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View from the south stand: Sale 10 Saracens 26


By Cap'n Major Bloodnok
December 22 2016

It's hardly been a settled season for Sale so far. From the euphoria of beating Leicester to a humiliating 50-3 defeat to Saracens, the cart's wheels are definitely wobbling on the axles. So, Sarries again for the third time in a few weeks...

Five-thirty on a Sunday evening: what sort of time is that to be having a rugby match? It’s neither one thing nor the other – too early to eat pre-match and too late post-match. At least with an 8:00 kick off, I can get some proper nosh inside me at a proper time.

I had decided on pig-in-a-bun with chips, but they were experimenting with the concept of slow-cooked chips, so ended up with the pig-in-a-bun on its own. I thought that there may be a metaphor for Sale’s season there, but I’m buggered if I can see it.

A 47-point defeat the previous week must surely have been the season’s nadir, mustn’t it? Things couldn’t get worse than that, could they?

Thankfully no. This was a much-improved performance and a score that, I contend, flatters Saracens. I thought that a losing bonus would not have been undeserved from this game. That we didn’t get it was down to what — in a one-eyed, blue-tinted specs view of things — seemed to be a clear case of big team/small team differential decision making.

There are those who say that they’ve watched Farrell’s challenge on Haley again and agree with the ref. I’ve watched it again and think that, if the ref’s right, then the laws or their interpretation are wrong. I base that on the simple fact that at no point during that incident did Haley have control or possession of the ball. That means that tackling him (even legally) is an offence. You can’t use the “committed” defence of a tackle after someone has shipped the ball on because he didn’t have the ball. If Farrell was “committed” to that tackle, then he was committed to tackling a man without the ball, which, last I looked, is an offence. That his forearm was raised and leading into the tackle compounds the offence and, in a just world, he should have gone.

On the other hand, Bryn and his beard got binned for barely touching the ball in flight: technically a deliberate knock-on, sure, but harsh is surely an understatement.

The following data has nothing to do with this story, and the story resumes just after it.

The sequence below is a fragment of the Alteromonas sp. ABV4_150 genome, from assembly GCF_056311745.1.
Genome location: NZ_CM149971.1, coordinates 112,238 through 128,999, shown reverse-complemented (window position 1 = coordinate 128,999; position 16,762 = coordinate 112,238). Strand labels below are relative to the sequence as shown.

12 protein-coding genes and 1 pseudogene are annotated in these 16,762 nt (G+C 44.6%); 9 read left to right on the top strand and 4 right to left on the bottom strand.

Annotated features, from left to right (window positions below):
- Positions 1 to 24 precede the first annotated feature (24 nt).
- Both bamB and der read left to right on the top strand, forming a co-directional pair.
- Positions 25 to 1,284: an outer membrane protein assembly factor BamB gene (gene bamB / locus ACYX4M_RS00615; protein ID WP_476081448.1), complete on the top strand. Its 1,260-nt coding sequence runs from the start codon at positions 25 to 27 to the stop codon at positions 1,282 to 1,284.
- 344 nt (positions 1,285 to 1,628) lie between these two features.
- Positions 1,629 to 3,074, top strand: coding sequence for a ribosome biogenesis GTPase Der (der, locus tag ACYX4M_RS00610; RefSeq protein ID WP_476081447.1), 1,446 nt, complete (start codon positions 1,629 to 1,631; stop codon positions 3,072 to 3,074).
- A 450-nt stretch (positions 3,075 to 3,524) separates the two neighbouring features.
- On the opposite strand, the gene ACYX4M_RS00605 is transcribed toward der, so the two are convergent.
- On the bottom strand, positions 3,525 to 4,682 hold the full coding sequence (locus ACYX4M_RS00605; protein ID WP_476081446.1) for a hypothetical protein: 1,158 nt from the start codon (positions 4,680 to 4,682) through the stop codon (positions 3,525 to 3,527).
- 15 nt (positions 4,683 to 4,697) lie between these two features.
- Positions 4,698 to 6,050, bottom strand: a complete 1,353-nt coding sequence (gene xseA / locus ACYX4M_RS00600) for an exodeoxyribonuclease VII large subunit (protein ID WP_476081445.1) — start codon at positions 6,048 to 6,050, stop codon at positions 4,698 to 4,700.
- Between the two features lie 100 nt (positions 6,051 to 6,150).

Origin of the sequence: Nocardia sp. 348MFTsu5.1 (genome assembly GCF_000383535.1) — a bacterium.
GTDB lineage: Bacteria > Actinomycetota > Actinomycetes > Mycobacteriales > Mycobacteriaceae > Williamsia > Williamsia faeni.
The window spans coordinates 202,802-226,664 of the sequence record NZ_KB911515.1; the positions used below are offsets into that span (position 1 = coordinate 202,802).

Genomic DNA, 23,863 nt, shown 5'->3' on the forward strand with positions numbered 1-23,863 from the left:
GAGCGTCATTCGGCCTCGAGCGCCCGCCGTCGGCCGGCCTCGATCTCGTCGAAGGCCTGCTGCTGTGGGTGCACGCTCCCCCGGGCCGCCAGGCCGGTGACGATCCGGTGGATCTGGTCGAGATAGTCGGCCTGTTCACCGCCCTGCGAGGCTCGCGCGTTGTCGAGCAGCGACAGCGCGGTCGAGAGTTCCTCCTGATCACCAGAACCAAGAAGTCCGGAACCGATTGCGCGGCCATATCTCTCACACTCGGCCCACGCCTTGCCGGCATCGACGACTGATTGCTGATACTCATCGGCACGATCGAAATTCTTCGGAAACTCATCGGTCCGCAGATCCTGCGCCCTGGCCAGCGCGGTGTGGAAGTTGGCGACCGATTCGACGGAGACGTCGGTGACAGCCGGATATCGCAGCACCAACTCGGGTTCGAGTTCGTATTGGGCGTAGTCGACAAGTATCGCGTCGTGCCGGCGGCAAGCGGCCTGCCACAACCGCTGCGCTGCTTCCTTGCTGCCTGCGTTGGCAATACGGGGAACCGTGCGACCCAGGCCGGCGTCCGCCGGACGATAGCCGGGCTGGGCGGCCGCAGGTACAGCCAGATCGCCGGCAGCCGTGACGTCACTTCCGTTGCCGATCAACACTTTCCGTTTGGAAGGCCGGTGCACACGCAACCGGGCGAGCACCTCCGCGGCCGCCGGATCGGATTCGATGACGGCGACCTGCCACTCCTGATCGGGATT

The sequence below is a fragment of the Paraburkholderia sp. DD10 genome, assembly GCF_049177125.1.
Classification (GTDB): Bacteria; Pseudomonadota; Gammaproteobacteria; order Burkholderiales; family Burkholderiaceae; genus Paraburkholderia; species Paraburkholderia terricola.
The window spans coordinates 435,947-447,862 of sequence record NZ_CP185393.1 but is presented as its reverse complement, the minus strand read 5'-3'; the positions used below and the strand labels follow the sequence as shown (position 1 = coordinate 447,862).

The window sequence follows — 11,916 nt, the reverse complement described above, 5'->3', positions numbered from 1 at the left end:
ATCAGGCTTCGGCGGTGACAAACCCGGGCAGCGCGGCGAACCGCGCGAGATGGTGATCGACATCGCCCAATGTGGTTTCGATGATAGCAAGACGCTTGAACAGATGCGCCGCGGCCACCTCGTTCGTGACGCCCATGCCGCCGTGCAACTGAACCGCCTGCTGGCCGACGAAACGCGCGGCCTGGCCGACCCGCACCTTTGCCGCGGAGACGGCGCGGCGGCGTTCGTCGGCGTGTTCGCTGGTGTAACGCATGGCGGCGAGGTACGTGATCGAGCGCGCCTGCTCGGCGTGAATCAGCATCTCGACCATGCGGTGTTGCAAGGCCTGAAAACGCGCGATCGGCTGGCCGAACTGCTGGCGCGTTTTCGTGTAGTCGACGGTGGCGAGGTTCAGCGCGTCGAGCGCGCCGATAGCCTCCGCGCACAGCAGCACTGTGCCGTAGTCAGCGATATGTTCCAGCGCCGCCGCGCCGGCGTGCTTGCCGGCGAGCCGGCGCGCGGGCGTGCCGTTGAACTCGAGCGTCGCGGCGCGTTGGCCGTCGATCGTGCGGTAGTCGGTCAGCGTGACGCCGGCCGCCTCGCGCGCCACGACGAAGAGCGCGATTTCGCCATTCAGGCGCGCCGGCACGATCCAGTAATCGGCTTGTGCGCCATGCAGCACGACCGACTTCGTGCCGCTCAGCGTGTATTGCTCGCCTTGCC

Here’s how the game went (again, from a blue-tinted viewpoint): at half-time the score was 6-3 to Saracens. This was clearly unacceptable, so five minutes into the second half, the ref binned Webber. Binnings are usually reckoned to be worth 7 points, so when Saracens failed to score, Bryn and his beard were dismissed for a ten-minutes sit-down. Unfortunately, Sarries only managed three points in that time, so it became necessary for another Sale player to go to the bin, this time TJ. OK, that one seemed fair enough — had Farrell joined him — and this time they managed 14 points, so it was no longer necessary to find a reason to bin someone: the win was guaranteed.

OK, that’s a cynical view of the game and not actually one that I give any credence to, at least as a conscious action. I do wonder, however, to what extent there is an unconscious bias in refereeing decisions toward the team perceived as the stronger/better/more deserving. You know, a sort of “look at the quality of these players; they don’t need to cheat, therefore it’s less likely that they’re at fault”.

Again, I’m not saying that referees deliberately think this way — I’m sure that they would be horrified at the thought that they are being anything other than scrupulously fair. And it is true that the vast majority of times that I rewatch a match, those decisions that I was prepared to get the lynch mob out for at the time turn out to be quite correct. That’s why I’ll say that, having watched it again, I feel that Sale suffered from being massive underdogs. Not to the extent that “we wuz robbed, guv”, but I certainly felt that the score could have been a lot closer.

Not that it particularly matters, of course. We were never going to progress from this group. Maybe we can hope for a win against Scarlets, but only to avoid ending the group on no points. More worrying to me is how little penetration we show, how little we threaten the try line, how few tries we've scored this season. On the plus side, Charnley is starting to look good (as long as we give him the ball) and Solomona was desperately unlucky not to get a couple of scores.

Time to kick on (and how often do we say that after a game?). Saints are looking a bit vulnerable at the moment, but I wouldn’t hold out much hope there. Brizzle are starting to show signs of improvement: we have to knock them back on New Year’s Day; for our own good for the remainder of the season, Sale have to get a convincing win. I don’t want to be spending the next four or five months watching a team that’s just bumbling along towards the close season (I don’t think we’ll get into serious relegation trouble) and looking forward to the next one, when things will definitely be better, honest, squire: no, really, guv, just look at the quality there…

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